Rebuilding the Commons Part 1

slovakia-967887_960_720A while back there was a lot of discussion around a pair of essays penned by venture capitalist Paul Graham. The first one is well researched, thoughtful, and raises a compelling hypothesis of what he believes are the unique forces that drove a shrinking of inequality for several generations in America. The second, unfortunately, is less sourced and more of an off the cuff analysis of the current trends leading to the great divergence in inequality we are currently experiencing. Both are worth reading because it is important to understand the perspective of the 1%. Mr. Graham is a very intelligent man who through his efforts and the efforts of the companies he has invested in has created a tremendous amount of wealth over the last few decades. He understandably believes that his work has tremendous value and would not like his path to success diminished or stifled. Although the fact that silicon valley is embroiled in a huge discussion on the effects that the startup phenomenon has had on the residents who have not necessarily taken part in the startup economy, no doubt has shaped his perspective.

Misplaced Focus

The big idea of his piece is that focusing on income inequality dilutes attention from the thing that really matters the inability to address stagnant poverty. He acknowledges that rent seeking can have an impact on income inequality but to his mind at its core income inequality is a result of the variation in output of individuals.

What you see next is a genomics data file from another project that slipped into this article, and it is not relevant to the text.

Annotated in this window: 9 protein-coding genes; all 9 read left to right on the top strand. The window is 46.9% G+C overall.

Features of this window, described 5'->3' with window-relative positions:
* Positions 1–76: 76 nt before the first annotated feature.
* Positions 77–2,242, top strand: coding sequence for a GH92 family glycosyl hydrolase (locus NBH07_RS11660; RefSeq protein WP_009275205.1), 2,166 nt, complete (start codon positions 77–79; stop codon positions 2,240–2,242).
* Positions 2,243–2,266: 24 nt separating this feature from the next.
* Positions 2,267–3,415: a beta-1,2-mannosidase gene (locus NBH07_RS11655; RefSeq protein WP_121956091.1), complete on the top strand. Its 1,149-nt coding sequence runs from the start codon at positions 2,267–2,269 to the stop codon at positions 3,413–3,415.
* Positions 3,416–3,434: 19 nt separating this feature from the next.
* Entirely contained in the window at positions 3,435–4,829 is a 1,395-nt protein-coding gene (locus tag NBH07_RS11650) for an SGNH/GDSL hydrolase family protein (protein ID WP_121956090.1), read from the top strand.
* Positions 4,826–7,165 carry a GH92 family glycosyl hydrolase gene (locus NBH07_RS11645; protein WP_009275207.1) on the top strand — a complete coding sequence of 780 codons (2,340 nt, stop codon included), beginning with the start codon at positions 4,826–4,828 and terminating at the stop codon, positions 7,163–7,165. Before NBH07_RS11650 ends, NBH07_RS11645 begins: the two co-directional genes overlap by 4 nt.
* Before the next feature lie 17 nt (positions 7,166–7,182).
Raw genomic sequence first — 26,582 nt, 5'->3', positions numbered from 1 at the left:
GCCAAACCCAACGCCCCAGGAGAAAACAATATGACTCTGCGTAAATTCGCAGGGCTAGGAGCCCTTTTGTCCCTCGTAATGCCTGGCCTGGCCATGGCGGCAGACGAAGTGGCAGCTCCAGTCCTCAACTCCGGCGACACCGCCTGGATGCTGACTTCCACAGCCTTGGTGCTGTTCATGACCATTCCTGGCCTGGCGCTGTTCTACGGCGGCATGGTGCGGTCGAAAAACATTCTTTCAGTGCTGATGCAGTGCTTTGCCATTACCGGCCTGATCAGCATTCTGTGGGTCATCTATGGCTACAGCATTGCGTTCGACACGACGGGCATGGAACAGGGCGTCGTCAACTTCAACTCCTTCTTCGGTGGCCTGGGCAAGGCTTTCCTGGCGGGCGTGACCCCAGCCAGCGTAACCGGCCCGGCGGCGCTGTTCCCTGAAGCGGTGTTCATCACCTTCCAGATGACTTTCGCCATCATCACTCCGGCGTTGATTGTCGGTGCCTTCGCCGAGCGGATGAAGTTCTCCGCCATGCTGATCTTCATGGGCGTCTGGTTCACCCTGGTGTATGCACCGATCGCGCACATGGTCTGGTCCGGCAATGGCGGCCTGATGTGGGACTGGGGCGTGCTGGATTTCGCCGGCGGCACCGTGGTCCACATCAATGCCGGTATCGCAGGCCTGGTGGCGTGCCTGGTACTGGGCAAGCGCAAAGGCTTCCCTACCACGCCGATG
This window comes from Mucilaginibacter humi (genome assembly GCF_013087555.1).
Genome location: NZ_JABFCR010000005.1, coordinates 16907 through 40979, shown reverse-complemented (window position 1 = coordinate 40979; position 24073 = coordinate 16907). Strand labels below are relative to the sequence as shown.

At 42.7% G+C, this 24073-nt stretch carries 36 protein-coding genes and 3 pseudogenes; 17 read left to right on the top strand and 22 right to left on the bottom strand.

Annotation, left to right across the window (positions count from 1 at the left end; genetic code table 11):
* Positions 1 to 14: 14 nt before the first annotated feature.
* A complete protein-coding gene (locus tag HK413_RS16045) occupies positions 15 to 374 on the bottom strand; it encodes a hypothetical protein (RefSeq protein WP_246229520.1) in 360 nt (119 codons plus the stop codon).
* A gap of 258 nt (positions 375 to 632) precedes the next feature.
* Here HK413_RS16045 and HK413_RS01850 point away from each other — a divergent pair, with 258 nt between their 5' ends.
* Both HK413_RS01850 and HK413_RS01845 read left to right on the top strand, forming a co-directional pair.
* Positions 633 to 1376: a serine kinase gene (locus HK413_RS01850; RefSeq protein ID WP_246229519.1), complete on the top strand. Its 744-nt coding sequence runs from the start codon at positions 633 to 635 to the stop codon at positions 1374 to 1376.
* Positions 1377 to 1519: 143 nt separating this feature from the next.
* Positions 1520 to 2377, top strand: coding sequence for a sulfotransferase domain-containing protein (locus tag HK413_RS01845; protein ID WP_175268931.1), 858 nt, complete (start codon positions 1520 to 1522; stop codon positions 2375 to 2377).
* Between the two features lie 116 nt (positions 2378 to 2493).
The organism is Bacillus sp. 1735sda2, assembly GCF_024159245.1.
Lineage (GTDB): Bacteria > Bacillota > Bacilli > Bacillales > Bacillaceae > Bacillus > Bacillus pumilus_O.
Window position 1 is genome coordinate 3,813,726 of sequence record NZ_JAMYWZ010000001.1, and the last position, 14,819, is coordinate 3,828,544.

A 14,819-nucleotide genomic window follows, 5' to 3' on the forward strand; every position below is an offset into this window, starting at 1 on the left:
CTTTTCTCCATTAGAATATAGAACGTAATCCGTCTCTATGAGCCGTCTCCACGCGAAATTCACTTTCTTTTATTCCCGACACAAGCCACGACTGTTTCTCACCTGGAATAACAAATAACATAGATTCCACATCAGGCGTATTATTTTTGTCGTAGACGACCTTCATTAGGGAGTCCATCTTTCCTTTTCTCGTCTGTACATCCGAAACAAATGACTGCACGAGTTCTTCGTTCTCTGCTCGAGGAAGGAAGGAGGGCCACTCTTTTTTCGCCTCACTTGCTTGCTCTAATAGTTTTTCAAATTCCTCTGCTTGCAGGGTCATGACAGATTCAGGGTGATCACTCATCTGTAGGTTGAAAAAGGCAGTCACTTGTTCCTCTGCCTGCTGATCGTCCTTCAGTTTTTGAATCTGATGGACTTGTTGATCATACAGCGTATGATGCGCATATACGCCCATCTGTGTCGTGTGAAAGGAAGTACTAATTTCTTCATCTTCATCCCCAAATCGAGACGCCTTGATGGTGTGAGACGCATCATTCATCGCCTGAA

“If the rich people in a society got that way by taking wealth from the poor, then you have the degenerate case of economic inequality where the cause of poverty is the same as the cause of wealth. But instances of inequality don’t have to be instances of the degenerate case. If one woodworker makes 5 chairs and another makes none, the second woodworker will have less money, but not because anyone took anything from him.”

You’d be hard pressed to argue against this point, however there is a subtle value judgement made here about the second woodworker. You can find this judgement in more prominent display in an earlier section of the essay:

“Most people who get rich tend to be fairly driven. Whatever their other flaws, laziness is usually not one of them.”